“Government Responses to Potential Insurgency and Civil War Onset: Evidence from Nigeria (Under review)

Why do national-level incumbents tolerate some potential insurgencies but repress others?  Government responses to such groups early on in their organizational life have downstream implications for civil war onset.  I argue that when potential insurgencies are partnered with local elite allies, national-level incumbents are likely to tolerate these groups in the interest of keeping their local allies in power.  Where potential insurgencies are linked to local elite rivals, national-level incumbents prefer to repress them; however, they only do so where these groups lack legitimacy with local populations.  Where potential insurgencies have broad support and government legitimacy is low, repression carries significant costs and national-level incumbents will tolerate these actors instead.  I study the Bakassi Boys and the Ijaw Youth Council as most-similar potential insurgencies in Nigeria and leverage within-case variation in the Bakassi Boys case to support the argument.  The Bakassi Boys were eventually eliminated whereas the Ijaw Youth Council transformed into the Niger Delta People’s Volunteer Force and launched a civil war (2004-2009).  Whereas much of the civil war onset literature has focused on slow-moving structural variables or rebel group dynamics, the paper explains and shows the importance of center-local dynamics and national-level incumbent responses to potential insurgencies.

“Political Order and the Infrastructure of Election Violence in Southwestern Nigeria” (Writing in progress)

Governments, political parties, and politicians regularly outsource election violence to a diverse mix of non-state actors, yet rich and detailed description of these partnerships and the micro-level geography of election violence are limited.  I address this with a study of electoral politics in Ibadan, the capital of Oyo State in southwestern Nigeria, over a 20 year period (1999-2019).  Political elites have repeatedly turned to the National Union of Road Transport Workers (NURTW), a powerful labor union, for violence during elections.  The paper documents the bargaining process between political elites and leaders of NURTW, what each sought to gain from these partnerships, their strategies, and the neighborhoods that were sites of reoccurring election violence.  I draw on data collected during in-country research in 2012 and 2019 as well as election observer reports, NGO publications, local news accounts, and a rich anthropological literature.  The paper reveals how political elites and NURTW leaders used election violence to advance their ends and consolidate power.  It also shows how the city’s underlying political order serves as the infrastructure for election violence.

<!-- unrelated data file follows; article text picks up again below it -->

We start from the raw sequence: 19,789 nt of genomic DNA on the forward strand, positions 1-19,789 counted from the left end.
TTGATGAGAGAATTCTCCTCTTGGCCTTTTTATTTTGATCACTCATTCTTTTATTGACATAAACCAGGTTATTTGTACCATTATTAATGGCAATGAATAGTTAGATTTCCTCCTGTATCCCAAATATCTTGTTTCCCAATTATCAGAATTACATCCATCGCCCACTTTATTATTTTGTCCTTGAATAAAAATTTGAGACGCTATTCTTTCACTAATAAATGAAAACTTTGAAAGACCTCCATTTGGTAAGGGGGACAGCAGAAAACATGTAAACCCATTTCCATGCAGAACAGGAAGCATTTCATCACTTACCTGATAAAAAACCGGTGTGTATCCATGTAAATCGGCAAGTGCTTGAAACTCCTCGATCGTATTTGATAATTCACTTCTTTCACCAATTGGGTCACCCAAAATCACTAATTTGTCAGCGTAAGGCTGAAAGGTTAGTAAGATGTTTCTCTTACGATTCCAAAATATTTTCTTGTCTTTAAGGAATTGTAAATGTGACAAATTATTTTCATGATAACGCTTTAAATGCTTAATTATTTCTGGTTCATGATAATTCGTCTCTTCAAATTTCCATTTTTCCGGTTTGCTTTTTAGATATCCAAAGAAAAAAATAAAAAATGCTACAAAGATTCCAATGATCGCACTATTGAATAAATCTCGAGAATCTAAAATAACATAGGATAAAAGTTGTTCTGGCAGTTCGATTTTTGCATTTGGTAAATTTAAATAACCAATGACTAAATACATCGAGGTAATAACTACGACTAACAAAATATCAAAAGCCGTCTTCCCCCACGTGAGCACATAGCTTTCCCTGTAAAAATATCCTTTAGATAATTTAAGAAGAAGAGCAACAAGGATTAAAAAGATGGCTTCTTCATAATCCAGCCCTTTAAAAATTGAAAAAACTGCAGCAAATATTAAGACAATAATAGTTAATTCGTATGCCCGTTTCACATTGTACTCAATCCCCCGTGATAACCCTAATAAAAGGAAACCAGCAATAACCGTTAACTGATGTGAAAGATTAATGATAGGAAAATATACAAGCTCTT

“Who’s to Blame for Election Violence? Civil Society Narratives from Nigeria and Kenya” (Writing in progress)

“What Do Voters Think About Election Violence?” (Planning in progress)

“Can Americans Depolarize? Assessing the Effects of a Red/Blue Workshop Experiment,” with Hannah Baron, Robert A. Blair, Donghyun Danny Choi, Laura Gamboa, Jessica Gottlieb, Amanda Lea Robinson, Steven C. Rosenzweig, and Emily A. West (Data-collection in progress)